From placenta to play centre

From placenta to play centre

Is child development an art or a science?

Nate Grigg

My twin brother recently celebrated the birth of his first baby.

He first shared the news of the impending arrival when his wife was around 10 weeks pregnant. As you can imagine, it was a tremendously happy time for him, albeit mixed with a dollop of apprehension.

After the hooting and hollering subsided, my mind turned to what in the world I could give this tyke, who I’ll come to know for the rest of my life. Baby clothes weren’t an option. No sooner had the news of their pregnancy leaked out, than they were inundated with hand-me-downs from generous friends eager to clear out the dark recesses of their own children’s wardrobes.

I thought about buying a stuffed toy, a photo album, and even a gift basket full of soft cheeses, cold meats and pâté for his wife (how do women do without these for nine months?). Then, in the middle of one night during the 11th week of the pregnancy, an idea came to me. I could write a poem about some of the things that I’ve learnt throughout my own childhood.

Of course, that was the 1% inspiration; next came the 99% perspiration.

Despite being the son of multilingual parents, and having a deep fondness for the arts myself, it is fair to say that my own artistic streak is more of a smudge. To give you an idea of the dearth of my talents in this area, I direct you to the compulsory Year 8 try outs for my school choir in 1994. Of 68 pubescent boys who lined up and sang for the choir master, only three failing to make the cut: My brother, me and another boy.

This column is about the science of child development. But during the mind-numbing hours I spent composing the poem, it struck me how even the most amateurish piece of art can represent some of the wonders of child development.

This brings me to the point of this post: Is child development an art or a science?

First, the case for art.

Picasso famously quipped that “every child is an artist; the problem is how to remain an artist when we grow up”. It is hard to argue with this observation. Children paint, sing, dance, dress-up, imagine, and create better than any adult. They are at once Andrew Lloyd Webber, Donatella Versace, Rudyard Kipling and Jackson Pollock. Without skipping a breath, children can compose a new song, choreograph a dance routine and perform it with gusto…and that’s just before your 6am alarm clock has gone off. Artistry is central to a child’s inner world and how she interacts with the outer world.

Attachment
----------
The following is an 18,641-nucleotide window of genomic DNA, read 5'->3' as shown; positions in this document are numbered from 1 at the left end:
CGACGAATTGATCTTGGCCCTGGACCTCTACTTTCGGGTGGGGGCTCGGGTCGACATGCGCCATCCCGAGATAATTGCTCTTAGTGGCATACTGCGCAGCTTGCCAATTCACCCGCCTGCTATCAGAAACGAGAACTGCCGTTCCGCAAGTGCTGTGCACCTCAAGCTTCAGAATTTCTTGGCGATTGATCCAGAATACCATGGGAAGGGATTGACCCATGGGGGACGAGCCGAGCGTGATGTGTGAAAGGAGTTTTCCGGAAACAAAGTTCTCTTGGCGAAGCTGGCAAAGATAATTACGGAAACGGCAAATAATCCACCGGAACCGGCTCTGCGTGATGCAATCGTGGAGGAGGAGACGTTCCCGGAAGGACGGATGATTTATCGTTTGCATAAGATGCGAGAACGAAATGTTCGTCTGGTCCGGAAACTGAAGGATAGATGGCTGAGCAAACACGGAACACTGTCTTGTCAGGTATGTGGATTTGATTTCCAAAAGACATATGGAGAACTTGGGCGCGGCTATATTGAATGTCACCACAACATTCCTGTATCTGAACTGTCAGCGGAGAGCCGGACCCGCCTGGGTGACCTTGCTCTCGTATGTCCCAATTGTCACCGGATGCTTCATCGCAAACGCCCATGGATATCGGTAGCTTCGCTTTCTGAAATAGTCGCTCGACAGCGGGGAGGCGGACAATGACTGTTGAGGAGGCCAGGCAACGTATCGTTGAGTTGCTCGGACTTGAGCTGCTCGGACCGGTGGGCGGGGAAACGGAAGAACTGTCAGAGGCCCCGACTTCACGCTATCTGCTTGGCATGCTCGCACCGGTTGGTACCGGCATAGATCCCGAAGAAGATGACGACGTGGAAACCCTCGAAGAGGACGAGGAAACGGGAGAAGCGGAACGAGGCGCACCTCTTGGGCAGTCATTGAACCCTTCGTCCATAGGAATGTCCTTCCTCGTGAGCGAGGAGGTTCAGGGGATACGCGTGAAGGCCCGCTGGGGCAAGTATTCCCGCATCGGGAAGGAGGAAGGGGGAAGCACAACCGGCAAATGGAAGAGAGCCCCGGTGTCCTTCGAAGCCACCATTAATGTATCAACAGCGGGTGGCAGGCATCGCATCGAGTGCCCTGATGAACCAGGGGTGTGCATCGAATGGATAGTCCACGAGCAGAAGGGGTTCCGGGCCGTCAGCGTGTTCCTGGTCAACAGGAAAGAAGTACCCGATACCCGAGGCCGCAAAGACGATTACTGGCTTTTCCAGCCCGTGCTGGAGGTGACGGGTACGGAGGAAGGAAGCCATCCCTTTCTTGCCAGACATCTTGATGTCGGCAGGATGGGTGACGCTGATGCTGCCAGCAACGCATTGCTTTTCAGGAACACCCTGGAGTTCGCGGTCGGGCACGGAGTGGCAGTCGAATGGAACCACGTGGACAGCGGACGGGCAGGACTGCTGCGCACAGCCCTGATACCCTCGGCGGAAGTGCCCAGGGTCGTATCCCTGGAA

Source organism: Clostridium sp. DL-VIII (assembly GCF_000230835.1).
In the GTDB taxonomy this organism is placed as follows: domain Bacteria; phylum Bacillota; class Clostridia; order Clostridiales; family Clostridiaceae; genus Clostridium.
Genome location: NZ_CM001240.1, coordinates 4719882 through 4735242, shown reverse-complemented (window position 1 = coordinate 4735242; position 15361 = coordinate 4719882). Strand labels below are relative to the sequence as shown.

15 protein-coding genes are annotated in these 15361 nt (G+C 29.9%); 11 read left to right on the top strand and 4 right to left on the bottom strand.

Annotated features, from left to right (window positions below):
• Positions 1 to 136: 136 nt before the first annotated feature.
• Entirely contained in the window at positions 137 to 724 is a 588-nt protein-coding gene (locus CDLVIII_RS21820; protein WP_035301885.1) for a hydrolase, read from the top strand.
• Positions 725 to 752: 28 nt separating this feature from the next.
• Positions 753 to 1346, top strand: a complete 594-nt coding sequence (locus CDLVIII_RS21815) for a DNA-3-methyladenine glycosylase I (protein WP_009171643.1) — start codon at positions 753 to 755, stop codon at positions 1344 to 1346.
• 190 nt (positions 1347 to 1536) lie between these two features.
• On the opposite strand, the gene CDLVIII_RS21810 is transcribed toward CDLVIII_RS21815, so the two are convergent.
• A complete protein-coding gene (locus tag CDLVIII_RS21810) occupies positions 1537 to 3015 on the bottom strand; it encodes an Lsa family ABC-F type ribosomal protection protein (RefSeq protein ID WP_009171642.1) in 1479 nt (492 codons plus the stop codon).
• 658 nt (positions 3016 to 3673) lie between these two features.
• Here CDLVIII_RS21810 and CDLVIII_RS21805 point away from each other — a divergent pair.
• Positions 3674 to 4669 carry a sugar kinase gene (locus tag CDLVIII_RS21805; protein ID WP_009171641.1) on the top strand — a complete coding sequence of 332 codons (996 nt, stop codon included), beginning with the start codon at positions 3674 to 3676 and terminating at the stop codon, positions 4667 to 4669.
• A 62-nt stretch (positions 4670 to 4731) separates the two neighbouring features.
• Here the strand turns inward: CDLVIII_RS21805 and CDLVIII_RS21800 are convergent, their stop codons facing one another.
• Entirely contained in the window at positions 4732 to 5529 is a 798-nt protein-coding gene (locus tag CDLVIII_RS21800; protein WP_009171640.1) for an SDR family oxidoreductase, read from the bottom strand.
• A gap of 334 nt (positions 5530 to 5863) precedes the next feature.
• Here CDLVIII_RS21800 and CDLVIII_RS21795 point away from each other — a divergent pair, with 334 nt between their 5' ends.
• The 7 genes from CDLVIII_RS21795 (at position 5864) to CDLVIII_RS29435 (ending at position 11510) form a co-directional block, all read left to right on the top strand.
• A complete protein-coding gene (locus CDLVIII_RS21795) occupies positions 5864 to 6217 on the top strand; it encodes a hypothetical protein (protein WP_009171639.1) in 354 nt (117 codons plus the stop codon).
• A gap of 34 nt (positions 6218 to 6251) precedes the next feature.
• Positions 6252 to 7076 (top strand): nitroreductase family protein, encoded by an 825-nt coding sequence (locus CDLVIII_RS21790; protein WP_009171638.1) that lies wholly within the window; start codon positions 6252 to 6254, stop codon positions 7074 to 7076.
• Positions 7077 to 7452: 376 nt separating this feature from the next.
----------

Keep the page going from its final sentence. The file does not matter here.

However, the case for science in child development is also strong, with increasing evidence that children are intensely clever scientists. This point was empirically proven in a crafty study by Claire Cook and colleagues at the Massachusetts Institute of Technology and Stanford University.

Preschoolers (4 and 5 year olds) were presented with a musical toy and four different looking beads. Half of the children were shown a toy that played music when all four beads were placed on top of it (‘unambiguous’ condition). The other half of the children were shown a different toy, which played music when a specific two of the four beads were placed on it (‘ambiguous’ condition).

Then came the experimental phase, in which each child was given a period of ‘free play’ with a new musical toy and two pairs of new beads. The experimenter first showed the child that one pair was stuck together while the other pair could be pulled apart. The child was then asked to try and activate the toy.

The researchers found that children in the ‘ambiguous’ group were far more likely to snap the beads apart to determine which specific beads activated the new toy. These children were able to systematically apply their previous observations to understand how the world works. Science! And you thought they were just playing. (Jonah Lehrer provides a good analysis of this study.)

To a large extent, I am setting up a false dichotomy here. Art depends on science as much as science depends on art. This is certainly true in the realm of child development.

Can you imagine a child finger-painting (art) without experimenting as to what new colours can be made by mixing paints (science)? Similarly, can you imagine a child acquiring language (science) without using these learnt symbols to express the vast creativity that inhabits their mind (art)?

I don’t see science and art as uncomfortable bedfellows, but rather a symbiotic partnership, where excellence in one promotes excellence in the other. Our Einsteins cannot exist without our Shelleys, and to have shades of them both within the same developing brain is a worthy goal to which we can aspire.

To that end, I think we could all learn something from children.

I welcome your thoughts on this debate in the comments section. If you would like to be on the mailing list for this column, please email autism@childhealthresearch.org.au

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